In summer, plant cucumbers under them to reduce the attraction of striped cucumber beetles to the cukes.

Radish reduces green peach aphids.

Be advised! Dying parts of the Brassica family of plants produce a poison that prevents the seeds of some plants from growing.  Plants with small seeds, such as lettuce, are especially affected by the Brassica poison, so plant lettuces from transplants under them. A professor at the University of Connecticut says Brassica plants should be removed from the soil after they have produced their crop.

PLANTING

Brocs prefer full sun, though partial shade helps prevent bolting, but if they don’t get enough sun they will just grow tall. More sun helps make a tougher plant less attractive to aphids.

Broccoli plants will grow in almost any soil but prefer a pH between 6.0 and 7.0 for optimum growth. A pH within this range will discourage clubroot disease and maximize nutrient availability. Well-drained, sandy loam soils rich in organic matter are ideal for broccoli plants and especially early plantings of broccoli. They LOVE recently manured ground.

If you will be planting by seed, per Cornell, best germination temperature is 45 F to 85 F, but will germinate at soil temps as low as 40 F.

Though those are best temps, in SoCal, if there are no Bagrada Bugs, fall plantings are started late July. While there is little space for big winter plants, small nursery patches can be planted. Leave enough room between seedlings so you can get your trowel in to lift them out to transplant later when space becomes available. If seeds and nurseries aren’t your thing, wait until your local nursery has transplants! If we aren’t having a heatwave, late August they might start trickling in. Labor Day weekend is a favorite planting time for some gardeners. October is just fine too!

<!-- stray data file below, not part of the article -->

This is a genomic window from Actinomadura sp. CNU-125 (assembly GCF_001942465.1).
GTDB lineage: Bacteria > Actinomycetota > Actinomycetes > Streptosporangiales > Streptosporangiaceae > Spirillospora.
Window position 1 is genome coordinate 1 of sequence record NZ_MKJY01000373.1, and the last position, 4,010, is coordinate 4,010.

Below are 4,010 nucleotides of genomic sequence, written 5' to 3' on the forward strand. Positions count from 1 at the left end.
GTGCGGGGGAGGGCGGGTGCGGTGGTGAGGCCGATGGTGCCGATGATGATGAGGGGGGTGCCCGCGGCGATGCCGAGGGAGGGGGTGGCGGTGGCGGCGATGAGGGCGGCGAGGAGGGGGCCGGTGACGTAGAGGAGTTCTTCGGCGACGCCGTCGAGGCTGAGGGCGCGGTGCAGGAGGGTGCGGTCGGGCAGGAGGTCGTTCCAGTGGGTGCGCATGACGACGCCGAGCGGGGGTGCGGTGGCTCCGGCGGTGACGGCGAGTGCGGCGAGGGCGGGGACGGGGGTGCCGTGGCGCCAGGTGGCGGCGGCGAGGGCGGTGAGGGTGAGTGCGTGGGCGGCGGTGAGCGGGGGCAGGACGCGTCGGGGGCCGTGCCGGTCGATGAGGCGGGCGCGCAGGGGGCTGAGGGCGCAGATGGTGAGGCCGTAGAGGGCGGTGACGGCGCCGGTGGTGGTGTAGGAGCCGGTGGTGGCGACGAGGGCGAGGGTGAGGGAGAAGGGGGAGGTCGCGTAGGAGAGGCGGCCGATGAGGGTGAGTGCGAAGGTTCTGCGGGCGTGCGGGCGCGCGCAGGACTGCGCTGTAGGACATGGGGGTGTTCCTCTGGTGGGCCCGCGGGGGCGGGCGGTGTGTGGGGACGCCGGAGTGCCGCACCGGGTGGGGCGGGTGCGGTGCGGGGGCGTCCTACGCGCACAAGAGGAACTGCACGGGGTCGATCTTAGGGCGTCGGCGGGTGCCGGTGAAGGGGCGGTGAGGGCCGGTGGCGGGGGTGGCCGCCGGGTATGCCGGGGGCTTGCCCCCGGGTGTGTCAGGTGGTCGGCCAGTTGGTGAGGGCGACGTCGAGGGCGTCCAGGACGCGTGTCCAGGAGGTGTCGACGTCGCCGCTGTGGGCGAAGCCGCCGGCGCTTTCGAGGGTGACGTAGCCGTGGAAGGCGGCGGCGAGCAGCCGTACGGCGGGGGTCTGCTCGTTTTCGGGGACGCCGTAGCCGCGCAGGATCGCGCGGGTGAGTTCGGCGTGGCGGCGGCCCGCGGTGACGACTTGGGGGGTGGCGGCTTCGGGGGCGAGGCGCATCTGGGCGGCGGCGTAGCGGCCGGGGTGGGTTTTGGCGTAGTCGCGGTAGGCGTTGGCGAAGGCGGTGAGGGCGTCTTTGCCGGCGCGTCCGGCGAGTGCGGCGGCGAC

Successive plantings may be done all winter long. If brocs are a favorite, the last round is usually planted in January because spring brings the interest in summer plants and we need room for them! We need space to amend soil for the next plantings, and time to let it settle and for the soil organisms to establish and flourish. The weather shifts, our body shifts with the seasons and we are looking forward to those summer treats again!

Seedlings should be 8″-10″ apart with 30″-36″ between the rows. Broccoli yields and the size of broccoli heads are affected by plant spacing. The tighter the spacing the better the yields, but the broccoli heads will be smaller. If you intend to keep your plants for side shoots, plant taller varieties to the northmost so they won’t shade shorter summer plants you will plant later on. Plant for plenty of air circulation to help avoid mildew.

The number of plants you choose to grow depends on your needs. If Broccoli is a staple for you, plant plenty so after the main heads are taken, you will get enough side shoots. When you need space for summer crops, and as other crops come in, you may decide to keep only 1 or 2 plants for side shoots to garnish your summer salads.

Cool weather is essential once the flower heads start to form. It keeps growth steady.

MAINTENANCE, IRRIGATION/MULCH

For year ’round growers, mulch early in spring to keep the ground cool and moist as well as reduce weed competition. In cool moist areas, forget the mulch. It brings slugs.

An even moisture supply is needed for broccoli transplants to become well established and to produce good heads. Never let the seedbed dry out. In sandy soils this may require two to three waterings per day. When they get up to about a foot tall, lay back on the water so the leaves aren’t too soft, attract aphids.

Compost/Fertilizer Put a ring of granular nitrogen around cabbage, broccoli and cauliflower plants for bigger heads.

The trick to producing excellent broccoli heads is to keep the broccoli plants growing at a steady pace. Top-dress the plants with compost or manure tea; or side-dress with blood-meal or fish emulsion; and water deeply. Repeat this process every 3-4 weeks until just before harvest.

PESTS & DISEASES

Pests

Research shows there are less aphids when you plant different varieties of brocs together! The plants mature at different rates. Aphids usually mean too soft a plant. Less feeding, less water. Immediately check curled leaves. Spray them away with a vigorous stream of water every day until gone, taking special care where new leaves are forming. Check the undersides of the leaves too. If the aphids have infested side shoots, remove the shoots. Some recommend sprinkling cinnamon on the ground to dissuade the ants that tend the aphids.

Cutworms, Flea Beetles, and Diamond Back Moth.

The nemesis is the green looper! This cabbage caterpillar makes your plants holey faster than thou can believe! Get Bt, Bacillus thuringiensis. It is sold in nurseries as Thuricide, Dipel, Bactus, Biological Worm Control, Leptox, SOK, Novabac or Tribacture.

Diseases

Club Root, Black Rot, Black Leg, Wirestem, Alternaria Leaf Spot, and Downy Mildew